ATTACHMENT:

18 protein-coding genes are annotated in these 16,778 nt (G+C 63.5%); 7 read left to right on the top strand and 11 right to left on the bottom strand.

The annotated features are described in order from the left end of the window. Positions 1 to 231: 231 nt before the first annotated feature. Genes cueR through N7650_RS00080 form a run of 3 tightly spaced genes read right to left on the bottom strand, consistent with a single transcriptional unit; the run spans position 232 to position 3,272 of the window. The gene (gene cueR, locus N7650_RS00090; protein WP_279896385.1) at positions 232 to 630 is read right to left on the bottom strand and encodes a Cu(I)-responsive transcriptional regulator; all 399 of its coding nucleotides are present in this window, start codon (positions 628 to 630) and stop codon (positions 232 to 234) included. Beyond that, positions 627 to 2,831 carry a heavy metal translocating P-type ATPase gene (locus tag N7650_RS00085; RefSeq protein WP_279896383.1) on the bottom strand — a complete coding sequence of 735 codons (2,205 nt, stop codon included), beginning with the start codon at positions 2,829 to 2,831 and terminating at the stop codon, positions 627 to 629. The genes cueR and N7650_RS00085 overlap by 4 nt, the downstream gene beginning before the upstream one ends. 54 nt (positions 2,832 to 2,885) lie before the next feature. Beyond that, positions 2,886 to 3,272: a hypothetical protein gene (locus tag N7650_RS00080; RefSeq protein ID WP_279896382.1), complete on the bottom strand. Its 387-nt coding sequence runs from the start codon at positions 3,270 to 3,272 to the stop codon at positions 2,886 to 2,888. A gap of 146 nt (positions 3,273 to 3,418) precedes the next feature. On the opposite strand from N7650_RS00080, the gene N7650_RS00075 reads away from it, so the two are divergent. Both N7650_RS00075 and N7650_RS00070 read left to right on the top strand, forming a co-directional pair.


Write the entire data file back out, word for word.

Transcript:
18 protein-coding genes are annotated in these 16,778 nt (G+C 63.5%); 7 read left to right on the top strand and 11 right to left on the bottom strand.

The annotated features are described in order from the left end of the window. Positions 1 to 231: 231 nt before the first annotated feature. Genes cueR through N7650_RS00080 form a run of 3 tightly spaced genes read right to left on the bottom strand, consistent with a single transcriptional unit; the run spans position 232 to position 3,272 of the window. The gene (gene cueR, locus N7650_RS00090; protein WP_279896385.1) at positions 232 to 630 is read right to left on the bottom strand and encodes a Cu(I)-responsive transcriptional regulator; all 399 of its coding nucleotides are present in this window, start codon (positions 628 to 630) and stop codon (positions 232 to 234) included. Beyond that, positions 627 to 2,831 carry a heavy metal translocating P-type ATPase gene (locus tag N7650_RS00085; RefSeq protein WP_279896383.1) on the bottom strand — a complete coding sequence of 735 codons (2,205 nt, stop codon included), beginning with the start codon at positions 2,829 to 2,831 and terminating at the stop codon, positions 627 to 629. The genes cueR and N7650_RS00085 overlap by 4 nt, the downstream gene beginning before the upstream one ends. 54 nt (positions 2,832 to 2,885) lie before the next feature. Beyond that, positions 2,886 to 3,272: a hypothetical protein gene (locus tag N7650_RS00080; RefSeq protein ID WP_279896382.1), complete on the bottom strand. Its 387-nt coding sequence runs from the start codon at positions 3,270 to 3,272 to the stop codon at positions 2,886 to 2,888. A gap of 146 nt (positions 3,273 to 3,418) precedes the next feature. On the opposite strand from N7650_RS00080, the gene N7650_RS00075 reads away from it, so the two are divergent. Both N7650_RS00075 and N7650_RS00070 read left to right on the top strand, forming a co-directional pair.